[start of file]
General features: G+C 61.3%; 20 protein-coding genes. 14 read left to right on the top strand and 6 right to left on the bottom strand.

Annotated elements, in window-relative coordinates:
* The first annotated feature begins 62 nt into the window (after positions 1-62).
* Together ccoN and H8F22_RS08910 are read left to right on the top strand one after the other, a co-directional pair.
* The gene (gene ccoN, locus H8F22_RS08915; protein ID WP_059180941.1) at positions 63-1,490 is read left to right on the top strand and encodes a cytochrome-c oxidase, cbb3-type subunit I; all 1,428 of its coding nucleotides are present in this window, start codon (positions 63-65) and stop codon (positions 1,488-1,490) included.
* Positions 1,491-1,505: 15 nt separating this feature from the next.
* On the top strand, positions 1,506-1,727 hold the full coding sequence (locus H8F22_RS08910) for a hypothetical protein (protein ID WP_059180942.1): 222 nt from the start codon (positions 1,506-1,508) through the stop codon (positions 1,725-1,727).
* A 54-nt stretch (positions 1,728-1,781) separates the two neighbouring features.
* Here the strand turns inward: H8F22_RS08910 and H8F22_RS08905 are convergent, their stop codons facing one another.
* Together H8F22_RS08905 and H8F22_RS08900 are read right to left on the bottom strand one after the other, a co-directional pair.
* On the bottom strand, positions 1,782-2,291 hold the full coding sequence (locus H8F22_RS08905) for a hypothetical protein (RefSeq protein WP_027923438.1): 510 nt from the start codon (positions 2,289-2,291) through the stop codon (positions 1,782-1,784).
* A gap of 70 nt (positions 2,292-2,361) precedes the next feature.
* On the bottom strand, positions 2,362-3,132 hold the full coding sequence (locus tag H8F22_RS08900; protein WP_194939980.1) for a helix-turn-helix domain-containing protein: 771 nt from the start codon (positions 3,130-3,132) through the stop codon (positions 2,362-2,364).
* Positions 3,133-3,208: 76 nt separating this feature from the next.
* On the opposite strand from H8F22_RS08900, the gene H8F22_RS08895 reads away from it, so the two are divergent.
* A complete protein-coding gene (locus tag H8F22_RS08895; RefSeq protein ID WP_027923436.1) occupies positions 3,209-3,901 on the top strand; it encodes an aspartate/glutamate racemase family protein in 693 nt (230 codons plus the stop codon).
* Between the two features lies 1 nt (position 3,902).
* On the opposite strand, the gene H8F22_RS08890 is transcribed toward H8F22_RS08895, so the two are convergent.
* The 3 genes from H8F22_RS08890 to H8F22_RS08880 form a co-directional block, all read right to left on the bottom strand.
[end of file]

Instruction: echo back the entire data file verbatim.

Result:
General features: G+C 61.3%; 20 protein-coding genes. 14 read left to right on the top strand and 6 right to left on the bottom strand.

Annotated elements, in window-relative coordinates:
* The first annotated feature begins 62 nt into the window (after positions 1-62).
* Together ccoN and H8F22_RS08910 are read left to right on the top strand one after the other, a co-directional pair.
* The gene (gene ccoN, locus H8F22_RS08915; protein ID WP_059180941.1) at positions 63-1,490 is read left to right on the top strand and encodes a cytochrome-c oxidase, cbb3-type subunit I; all 1,428 of its coding nucleotides are present in this window, start codon (positions 63-65) and stop codon (positions 1,488-1,490) included.
* Positions 1,491-1,505: 15 nt separating this feature from the next.
* On the top strand, positions 1,506-1,727 hold the full coding sequence (locus H8F22_RS08910) for a hypothetical protein (protein ID WP_059180942.1): 222 nt from the start codon (positions 1,506-1,508) through the stop codon (positions 1,725-1,727).
* A 54-nt stretch (positions 1,728-1,781) separates the two neighbouring features.
* Here the strand turns inward: H8F22_RS08910 and H8F22_RS08905 are convergent, their stop codons facing one another.
* Together H8F22_RS08905 and H8F22_RS08900 are read right to left on the bottom strand one after the other, a co-directional pair.
* On the bottom strand, positions 1,782-2,291 hold the full coding sequence (locus H8F22_RS08905) for a hypothetical protein (RefSeq protein WP_027923438.1): 510 nt from the start codon (positions 2,289-2,291) through the stop codon (positions 1,782-1,784).
* A gap of 70 nt (positions 2,292-2,361) precedes the next feature.
* On the bottom strand, positions 2,362-3,132 hold the full coding sequence (locus tag H8F22_RS08900; protein WP_194939980.1) for a helix-turn-helix domain-containing protein: 771 nt from the start codon (positions 3,130-3,132) through the stop codon (positions 2,362-2,364).
* Positions 3,133-3,208: 76 nt separating this feature from the next.
* On the opposite strand from H8F22_RS08900, the gene H8F22_RS08895 reads away from it, so the two are divergent.
* A complete protein-coding gene (locus tag H8F22_RS08895; RefSeq protein ID WP_027923436.1) occupies positions 3,209-3,901 on the top strand; it encodes an aspartate/glutamate racemase family protein in 693 nt (230 codons plus the stop codon).
* Between the two features lies 1 nt (position 3,902).
* On the opposite strand, the gene H8F22_RS08890 is transcribed toward H8F22_RS08895, so the two are convergent.
* The 3 genes from H8F22_RS08890 to H8F22_RS08880 form a co-directional block, all read right to left on the bottom strand.